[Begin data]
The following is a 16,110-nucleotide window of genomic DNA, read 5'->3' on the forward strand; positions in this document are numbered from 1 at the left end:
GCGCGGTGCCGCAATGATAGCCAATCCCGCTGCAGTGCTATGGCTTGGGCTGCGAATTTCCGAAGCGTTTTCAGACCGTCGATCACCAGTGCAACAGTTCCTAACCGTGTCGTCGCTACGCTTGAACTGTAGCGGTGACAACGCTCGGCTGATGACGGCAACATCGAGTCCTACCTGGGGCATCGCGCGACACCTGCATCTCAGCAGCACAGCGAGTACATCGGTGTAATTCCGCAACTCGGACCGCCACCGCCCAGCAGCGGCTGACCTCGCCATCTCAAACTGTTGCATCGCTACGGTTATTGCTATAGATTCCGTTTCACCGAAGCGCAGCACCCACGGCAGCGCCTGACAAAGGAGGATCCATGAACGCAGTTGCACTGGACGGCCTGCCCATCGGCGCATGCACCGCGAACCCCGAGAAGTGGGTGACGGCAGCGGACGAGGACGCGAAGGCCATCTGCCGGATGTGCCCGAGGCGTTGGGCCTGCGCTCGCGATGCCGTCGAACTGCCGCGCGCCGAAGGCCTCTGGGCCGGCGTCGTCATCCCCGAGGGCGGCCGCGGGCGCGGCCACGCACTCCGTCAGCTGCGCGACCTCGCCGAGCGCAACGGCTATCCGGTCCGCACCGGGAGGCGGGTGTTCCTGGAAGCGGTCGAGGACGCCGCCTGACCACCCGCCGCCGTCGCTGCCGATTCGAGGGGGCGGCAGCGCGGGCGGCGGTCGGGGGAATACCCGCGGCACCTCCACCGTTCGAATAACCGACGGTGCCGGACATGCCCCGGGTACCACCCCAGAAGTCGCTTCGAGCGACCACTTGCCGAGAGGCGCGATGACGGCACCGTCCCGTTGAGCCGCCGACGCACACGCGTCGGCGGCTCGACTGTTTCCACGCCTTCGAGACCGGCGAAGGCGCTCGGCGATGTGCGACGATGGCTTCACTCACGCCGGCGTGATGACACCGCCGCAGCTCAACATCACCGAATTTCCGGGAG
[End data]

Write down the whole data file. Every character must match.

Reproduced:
The following is a 16,110-nucleotide window of genomic DNA, read 5'->3' on the forward strand; positions in this document are numbered from 1 at the left end:
GCGCGGTGCCGCAATGATAGCCAATCCCGCTGCAGTGCTATGGCTTGGGCTGCGAATTTCCGAAGCGTTTTCAGACCGTCGATCACCAGTGCAACAGTTCCTAACCGTGTCGTCGCTACGCTTGAACTGTAGCGGTGACAACGCTCGGCTGATGACGGCAACATCGAGTCCTACCTGGGGCATCGCGCGACACCTGCATCTCAGCAGCACAGCGAGTACATCGGTGTAATTCCGCAACTCGGACCGCCACCGCCCAGCAGCGGCTGACCTCGCCATCTCAAACTGTTGCATCGCTACGGTTATTGCTATAGATTCCGTTTCACCGAAGCGCAGCACCCACGGCAGCGCCTGACAAAGGAGGATCCATGAACGCAGTTGCACTGGACGGCCTGCCCATCGGCGCATGCACCGCGAACCCCGAGAAGTGGGTGACGGCAGCGGACGAGGACGCGAAGGCCATCTGCCGGATGTGCCCGAGGCGTTGGGCCTGCGCTCGCGATGCCGTCGAACTGCCGCGCGCCGAAGGCCTCTGGGCCGGCGTCGTCATCCCCGAGGGCGGCCGCGGGCGCGGCCACGCACTCCGTCAGCTGCGCGACCTCGCCGAGCGCAACGGCTATCCGGTCCGCACCGGGAGGCGGGTGTTCCTGGAAGCGGTCGAGGACGCCGCCTGACCACCCGCCGCCGTCGCTGCCGATTCGAGGGGGCGGCAGCGCGGGCGGCGGTCGGGGGAATACCCGCGGCACCTCCACCGTTCGAATAACCGACGGTGCCGGACATGCCCCGGGTACCACCCCAGAAGTCGCTTCGAGCGACCACTTGCCGAGAGGCGCGATGACGGCACCGTCCCGTTGAGCCGCCGACGCACACGCGTCGGCGGCTCGACTGTTTCCACGCCTTCGAGACCGGCGAAGGCGCTCGGCGATGTGCGACGATGGCTTCACTCACGCCGGCGTGATGACACCGCCGCAGCTCAACATCACCGAATTTCCGGGAG